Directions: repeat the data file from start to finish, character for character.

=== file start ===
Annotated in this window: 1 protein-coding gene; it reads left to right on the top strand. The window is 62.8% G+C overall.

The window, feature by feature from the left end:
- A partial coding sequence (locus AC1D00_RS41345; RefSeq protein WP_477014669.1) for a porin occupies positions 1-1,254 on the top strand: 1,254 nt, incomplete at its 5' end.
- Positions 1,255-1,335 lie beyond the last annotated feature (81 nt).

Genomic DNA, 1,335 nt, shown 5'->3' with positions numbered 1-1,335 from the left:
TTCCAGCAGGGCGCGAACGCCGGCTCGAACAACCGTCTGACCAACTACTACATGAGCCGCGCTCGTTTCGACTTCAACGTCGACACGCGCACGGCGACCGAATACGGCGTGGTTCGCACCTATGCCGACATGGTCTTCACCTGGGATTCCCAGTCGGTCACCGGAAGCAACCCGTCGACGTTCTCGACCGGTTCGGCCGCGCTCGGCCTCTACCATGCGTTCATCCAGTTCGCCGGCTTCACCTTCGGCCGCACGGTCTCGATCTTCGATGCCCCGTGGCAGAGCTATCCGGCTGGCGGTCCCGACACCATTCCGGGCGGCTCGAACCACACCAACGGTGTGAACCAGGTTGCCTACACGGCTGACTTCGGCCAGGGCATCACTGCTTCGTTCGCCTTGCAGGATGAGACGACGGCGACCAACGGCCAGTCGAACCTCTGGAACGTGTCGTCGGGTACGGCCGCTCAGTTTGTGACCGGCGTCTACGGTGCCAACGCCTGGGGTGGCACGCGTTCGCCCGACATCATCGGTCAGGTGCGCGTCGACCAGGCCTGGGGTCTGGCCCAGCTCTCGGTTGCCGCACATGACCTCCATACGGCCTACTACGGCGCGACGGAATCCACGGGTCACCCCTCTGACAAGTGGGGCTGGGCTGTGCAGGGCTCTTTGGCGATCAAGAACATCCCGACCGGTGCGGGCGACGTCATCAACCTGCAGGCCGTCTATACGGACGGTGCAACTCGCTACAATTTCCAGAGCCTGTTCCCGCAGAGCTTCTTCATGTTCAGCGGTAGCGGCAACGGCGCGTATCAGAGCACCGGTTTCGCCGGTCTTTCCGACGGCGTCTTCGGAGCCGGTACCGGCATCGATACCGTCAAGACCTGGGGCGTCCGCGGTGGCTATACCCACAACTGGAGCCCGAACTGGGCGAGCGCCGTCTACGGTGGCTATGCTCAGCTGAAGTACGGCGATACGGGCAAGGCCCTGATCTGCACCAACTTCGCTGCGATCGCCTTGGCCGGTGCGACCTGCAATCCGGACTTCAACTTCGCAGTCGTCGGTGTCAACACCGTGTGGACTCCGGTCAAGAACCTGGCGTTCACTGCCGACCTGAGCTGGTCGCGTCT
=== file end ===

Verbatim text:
Annotated in this window: 1 protein-coding gene; it reads left to right on the top strand. The window is 62.8% G+C overall.

The window, feature by feature from the left end:
- A partial coding sequence (locus AC1D00_RS41345; RefSeq protein WP_477014669.1) for a porin occupies positions 1-1,254 on the top strand: 1,254 nt, incomplete at its 5' end.
- Positions 1,255-1,335 lie beyond the last annotated feature (81 nt).

Genomic DNA, 1,335 nt, shown 5'->3' with positions numbered 1-1,335 from the left:
TTCCAGCAGGGCGCGAACGCCGGCTCGAACAACCGTCTGACCAACTACTACATGAGCCGCGCTCGTTTCGACTTCAACGTCGACACGCGCACGGCGACCGAATACGGCGTGGTTCGCACCTATGCCGACATGGTCTTCACCTGGGATTCCCAGTCGGTCACCGGAAGCAACCCGTCGACGTTCTCGACCGGTTCGGCCGCGCTCGGCCTCTACCATGCGTTCATCCAGTTCGCCGGCTTCACCTTCGGCCGCACGGTCTCGATCTTCGATGCCCCGTGGCAGAGCTATCCGGCTGGCGGTCCCGACACCATTCCGGGCGGCTCGAACCACACCAACGGTGTGAACCAGGTTGCCTACACGGCTGACTTCGGCCAGGGCATCACTGCTTCGTTCGCCTTGCAGGATGAGACGACGGCGACCAACGGCCAGTCGAACCTCTGGAACGTGTCGTCGGGTACGGCCGCTCAGTTTGTGACCGGCGTCTACGGTGCCAACGCCTGGGGTGGCACGCGTTCGCCCGACATCATCGGTCAGGTGCGCGTCGACCAGGCCTGGGGTCTGGCCCAGCTCTCGGTTGCCGCACATGACCTCCATACGGCCTACTACGGCGCGACGGAATCCACGGGTCACCCCTCTGACAAGTGGGGCTGGGCTGTGCAGGGCTCTTTGGCGATCAAGAACATCCCGACCGGTGCGGGCGACGTCATCAACCTGCAGGCCGTCTATACGGACGGTGCAACTCGCTACAATTTCCAGAGCCTGTTCCCGCAGAGCTTCTTCATGTTCAGCGGTAGCGGCAACGGCGCGTATCAGAGCACCGGTTTCGCCGGTCTTTCCGACGGCGTCTTCGGAGCCGGTACCGGCATCGATACCGTCAAGACCTGGGGCGTCCGCGGTGGCTATACCCACAACTGGAGCCCGAACTGGGCGAGCGCCGTCTACGGTGGCTATGCTCAGCTGAAGTACGGCGATACGGGCAAGGCCCTGATCTGCACCAACTTCGCTGCGATCGCCTTGGCCGGTGCGACCTGCAATCCGGACTTCAACTTCGCAGTCGTCGGTGTCAACACCGTGTGGACTCCGGTCAAGAACCTGGCGTTCACTGCCGACCTGAGCTGGTCGCGTCT